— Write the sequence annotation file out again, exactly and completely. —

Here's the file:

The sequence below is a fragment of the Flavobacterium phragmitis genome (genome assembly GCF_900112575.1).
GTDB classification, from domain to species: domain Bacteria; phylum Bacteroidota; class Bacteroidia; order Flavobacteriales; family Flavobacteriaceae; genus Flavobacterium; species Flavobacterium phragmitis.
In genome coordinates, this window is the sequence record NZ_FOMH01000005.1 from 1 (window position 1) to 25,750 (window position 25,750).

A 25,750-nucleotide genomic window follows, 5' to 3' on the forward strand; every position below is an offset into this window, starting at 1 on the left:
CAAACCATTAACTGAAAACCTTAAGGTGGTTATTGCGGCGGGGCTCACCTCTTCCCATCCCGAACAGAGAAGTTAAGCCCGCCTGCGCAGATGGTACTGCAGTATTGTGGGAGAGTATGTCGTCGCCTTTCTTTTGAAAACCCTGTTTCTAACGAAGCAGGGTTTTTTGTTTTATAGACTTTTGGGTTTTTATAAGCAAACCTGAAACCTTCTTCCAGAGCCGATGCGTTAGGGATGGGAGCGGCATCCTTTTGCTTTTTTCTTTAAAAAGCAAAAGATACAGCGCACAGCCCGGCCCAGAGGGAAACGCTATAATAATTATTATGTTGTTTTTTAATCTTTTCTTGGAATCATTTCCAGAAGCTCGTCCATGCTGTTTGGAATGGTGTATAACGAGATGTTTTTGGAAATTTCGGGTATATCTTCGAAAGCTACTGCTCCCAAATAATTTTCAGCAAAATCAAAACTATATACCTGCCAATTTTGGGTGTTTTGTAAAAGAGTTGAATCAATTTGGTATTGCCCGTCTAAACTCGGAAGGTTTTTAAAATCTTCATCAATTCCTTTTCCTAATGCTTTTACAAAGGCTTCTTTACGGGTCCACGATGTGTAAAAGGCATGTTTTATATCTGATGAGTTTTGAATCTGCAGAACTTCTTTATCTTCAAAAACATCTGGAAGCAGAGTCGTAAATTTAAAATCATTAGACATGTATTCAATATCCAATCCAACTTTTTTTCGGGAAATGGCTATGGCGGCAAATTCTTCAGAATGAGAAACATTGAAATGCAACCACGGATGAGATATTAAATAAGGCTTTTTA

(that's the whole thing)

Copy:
The sequence below is a fragment of the Flavobacterium phragmitis genome (genome assembly GCF_900112575.1).
GTDB classification, from domain to species: domain Bacteria; phylum Bacteroidota; class Bacteroidia; order Flavobacteriales; family Flavobacteriaceae; genus Flavobacterium; species Flavobacterium phragmitis.
In genome coordinates, this window is the sequence record NZ_FOMH01000005.1 from 1 (window position 1) to 25,750 (window position 25,750).

A 25,750-nucleotide genomic window follows, 5' to 3' on the forward strand; every position below is an offset into this window, starting at 1 on the left:
CAAACCATTAACTGAAAACCTTAAGGTGGTTATTGCGGCGGGGCTCACCTCTTCCCATCCCGAACAGAGAAGTTAAGCCCGCCTGCGCAGATGGTACTGCAGTATTGTGGGAGAGTATGTCGTCGCCTTTCTTTTGAAAACCCTGTTTCTAACGAAGCAGGGTTTTTTGTTTTATAGACTTTTGGGTTTTTATAAGCAAACCTGAAACCTTCTTCCAGAGCCGATGCGTTAGGGATGGGAGCGGCATCCTTTTGCTTTTTTCTTTAAAAAGCAAAAGATACAGCGCACAGCCCGGCCCAGAGGGAAACGCTATAATAATTATTATGTTGTTTTTTAATCTTTTCTTGGAATCATTTCCAGAAGCTCGTCCATGCTGTTTGGAATGGTGTATAACGAGATGTTTTTGGAAATTTCGGGTATATCTTCGAAAGCTACTGCTCCCAAATAATTTTCAGCAAAATCAAAACTATATACCTGCCAATTTTGGGTGTTTTGTAAAAGAGTTGAATCAATTTGGTATTGCCCGTCTAAACTCGGAAGGTTTTTAAAATCTTCATCAATTCCTTTTCCTAATGCTTTTACAAAGGCTTCTTTACGGGTCCACGATGTGTAAAAGGCATGTTTTATATCTGATGAGTTTTGAATCTGCAGAACTTCTTTATCTTCAAAAACATCTGGAAGCAGAGTCGTAAATTTAAAATCATTAGACATGTATTCAATATCCAATCCAACTTTTTTTCGGGAAATGGCTATGGCGGCAAATTCTTCAGAATGAGAAACATTGAAATGCAACCACGGATGAGATATTAAATAAGGCTTTTTA